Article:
Early Morning in a Strange City

Let’s go up on the roof beneath the neon
Pretend we’re foreigners and drink the city in
Somewhere between the stairwell and the starlight
I find myself holding your hand

Mark Heard, “Love is Not the Only Thing,” from Second Hand, 1992

Dearest Rachel –

I’d kind of like to start this letter off like a conversation: you know, something like “do you remember walking down La Rambla in Barcelona? All the shops and restaurants, the little kiosks where they were selling tchotchkes and the like. Strolling through Saint Joseph’s market, and the smells of the produce and fish, just as the place was starting to open up.

Yeah, we were there fairly early in the morning, because we really had no idea what time it was, having just landed the night before. So we are up and about as a family, taking in the sights and sounds and smells of the city, as you do when you have a limited time to see the place. And sometimes you find it at its least busy.

There are cities that pride themselves on being “the city that never sleeps.” Sinatra immortalized New York as such, and Starship implied that San Francisco deserved the title as well. I’m not so sure they, or any city, truly are worthy of such a designation – or even if such is worth pursuing.

As far as I’m concerned, for a city to say that ‘it never sleeps’ is almost as silly as an individual saying so. They just mean that they stay up late. Walk around any city as dawn is breaking, and while there’s a handful of people preparing for the day no doubt, they are the exception rather than the rule. There is a point in time when the nightclubs and the ordinary businesses are both closed, and the city can truly be said to be asleep, despite the fact that (especially in summer), they are already burning daylight.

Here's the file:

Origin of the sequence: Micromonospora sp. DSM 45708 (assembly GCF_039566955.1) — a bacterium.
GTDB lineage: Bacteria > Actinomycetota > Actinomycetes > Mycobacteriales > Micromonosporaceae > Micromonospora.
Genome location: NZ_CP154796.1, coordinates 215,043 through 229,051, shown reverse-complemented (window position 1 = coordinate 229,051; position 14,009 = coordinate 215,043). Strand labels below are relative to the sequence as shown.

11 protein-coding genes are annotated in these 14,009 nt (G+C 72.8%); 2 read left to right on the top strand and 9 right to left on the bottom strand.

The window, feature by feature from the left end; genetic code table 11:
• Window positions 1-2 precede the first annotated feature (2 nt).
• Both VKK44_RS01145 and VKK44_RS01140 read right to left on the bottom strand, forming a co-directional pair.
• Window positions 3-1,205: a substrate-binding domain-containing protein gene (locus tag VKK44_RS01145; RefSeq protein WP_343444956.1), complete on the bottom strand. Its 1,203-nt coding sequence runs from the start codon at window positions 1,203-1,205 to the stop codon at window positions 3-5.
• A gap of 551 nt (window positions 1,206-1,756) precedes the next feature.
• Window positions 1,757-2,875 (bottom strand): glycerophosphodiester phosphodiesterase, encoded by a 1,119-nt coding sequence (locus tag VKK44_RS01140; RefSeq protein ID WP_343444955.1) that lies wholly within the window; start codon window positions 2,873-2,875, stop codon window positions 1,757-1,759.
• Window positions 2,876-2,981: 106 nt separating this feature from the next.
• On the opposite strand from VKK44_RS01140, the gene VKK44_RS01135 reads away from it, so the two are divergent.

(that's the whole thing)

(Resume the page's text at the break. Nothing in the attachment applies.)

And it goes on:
And now, it seems that our little village has decided to emulate some of those world-class cities. You’ve got to admit, there’s a certain piquancy to these outdoor cafés that were originally set up ostensibly to deal with a pandemic (apparently the virus knows when you’re inside and doesn’t trouble you when you’re outside – which is to some extent true, because there’s so much more fresh air to disperse it out here) that give it a certain continental flair. Despite my annoyance with the reason why they’re doing it, I have to admit, especially on a bright sunny day like today, that is a brilliant touch added to what is arguably already a picturesque downtown. I don’t know if it will bring much tourism from outside the area, but it should certainly be enough to aid the downtown businesses as we all attempt to recover from these long eighteen or so months.

The weird thing is that, like in places such as Barcelona, walking through here in the mornings makes the place seem a bit like a ghost town – considerably more so than those larger cities, in fact. A beautiful ghost town, but one nonetheless.

As you can see for yourself, there’s hardly a soul to be seen here, which you couldn’t say on La Rambla. Sure, some places weren’t necessarily operating when we would walk by (although really, given that the footage I shot was throughout the day, it really doesn’t show the relative quiet of the early morning so much. After all, every city eventually opens up and becomes a bustling place, or it isn’t deserving of being called a ‘city,’ now, is it?), but we weren’t the only ones out and about. Here, the streets are quite literally deserted.

All this despite the fact that, from what I understand, a stampede of commuters have been through here within the last couple of hours; office drones on their way to their jobs in the big city. So it’s not like this place wasn’t filled with life, even earlier today. But you’d hardly know it to look at it now.

Granted, the automotive traffic is by design – can you imagine someone driving through all of this setup? That would be an accident just begging to happen – but it’s still eerie for the place to be so quiet.

Now, I won’t say this makes the place look truly foreign, but it is different from the look and feel of the subdivision that we (used to) call home. It’s not quite the mental picture you’d conjure up when you think of the word ‘suburbia.’

And I have to admit, I don’t think I’d have it any other way.

Published by randy@letters-to-rachel.memorial

I am Rachel's husband. Was. I'm still trying to deal with it. I probably always will be.

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